If only this were that simple, then all we’d need to do is dress Constantine up as a scapegoat and drive him from our midst. After all, Holy Week, of all the days in the Church year, Holy Week provides so many opportunities for scapegoating. However, despite the reality that Christianity was indeed joined in unholy matrimony with the forces of empire by Constantine, the impetus for this coupling can be seen in the betrayal of LOVE which occurred on the very night which Christians commemorate each and every Maundy Thursday.

Now, before you pounce upon another scapegoat, let me assure you that I’m not pointing to the betrayal of Judas Iscariot as the one responsible for Christianity’s getting into bed with the domination forces of his day. Sadly, there are more betrayers on Maundy Thursday than we can ever begin to count. For it is our focus which betrays us. It is our focus which betrays the teaching and the life of Jesus of Nazareth. We who call ourselves Christian, and so many who went before us, touting their love for Jesus, we took our eyes off the “maundy” and there began our betrayal of everything Jesus lived his life to teach us.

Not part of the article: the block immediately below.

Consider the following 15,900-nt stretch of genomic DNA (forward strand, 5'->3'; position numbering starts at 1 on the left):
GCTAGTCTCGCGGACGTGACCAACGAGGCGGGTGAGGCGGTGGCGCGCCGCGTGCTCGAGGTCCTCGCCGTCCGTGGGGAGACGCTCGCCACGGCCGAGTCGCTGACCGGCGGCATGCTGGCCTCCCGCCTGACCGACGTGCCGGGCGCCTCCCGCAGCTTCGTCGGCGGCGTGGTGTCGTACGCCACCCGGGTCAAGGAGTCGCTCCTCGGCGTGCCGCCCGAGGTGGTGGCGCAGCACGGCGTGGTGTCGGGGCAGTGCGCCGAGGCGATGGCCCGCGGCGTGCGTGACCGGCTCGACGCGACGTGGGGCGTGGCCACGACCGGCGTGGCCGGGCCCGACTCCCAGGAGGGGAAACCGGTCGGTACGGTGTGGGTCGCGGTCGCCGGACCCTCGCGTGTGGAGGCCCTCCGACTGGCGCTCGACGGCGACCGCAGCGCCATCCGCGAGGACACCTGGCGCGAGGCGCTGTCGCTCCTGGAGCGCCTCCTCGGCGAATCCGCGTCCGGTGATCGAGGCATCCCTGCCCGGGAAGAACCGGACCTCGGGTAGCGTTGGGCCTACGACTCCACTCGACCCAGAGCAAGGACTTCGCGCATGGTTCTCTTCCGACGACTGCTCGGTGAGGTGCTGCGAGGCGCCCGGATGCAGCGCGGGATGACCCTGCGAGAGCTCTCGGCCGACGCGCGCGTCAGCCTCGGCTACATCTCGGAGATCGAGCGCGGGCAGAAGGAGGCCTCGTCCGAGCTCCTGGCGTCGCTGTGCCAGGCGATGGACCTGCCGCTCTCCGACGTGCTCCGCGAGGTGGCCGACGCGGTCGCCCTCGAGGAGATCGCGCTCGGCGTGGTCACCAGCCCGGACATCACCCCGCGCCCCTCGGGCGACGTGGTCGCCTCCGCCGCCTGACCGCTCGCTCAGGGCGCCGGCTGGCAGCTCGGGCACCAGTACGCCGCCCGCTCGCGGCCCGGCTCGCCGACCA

When I ask people what Maundy Thursday is all about, the majority of good, faithful, followers of Jesus respond with sentences which include the phrase “last supper.” Which is of course correct. The anonymous gospel storytellers we know as Matthew, Mark, Luke, and John have provided the followers of Jesus with various accounts of the Passover meal which Jesus shared with his followers shortly before he was executed by the Empire for disturbing the Pax Romana. Out of those different accounts, the followers of Jesus adopted ways of remembering which were ritualized. Sadly, only one of these Last Supper rituals developed into a sacrament. Even more tragically, all too often this particular sacrament is “celebrated” as a sacrifice, complete with a scapegoat, or should I say a sacrificial lamb, whose blood is spilled in the minds and hearts of worshippers again and again and again.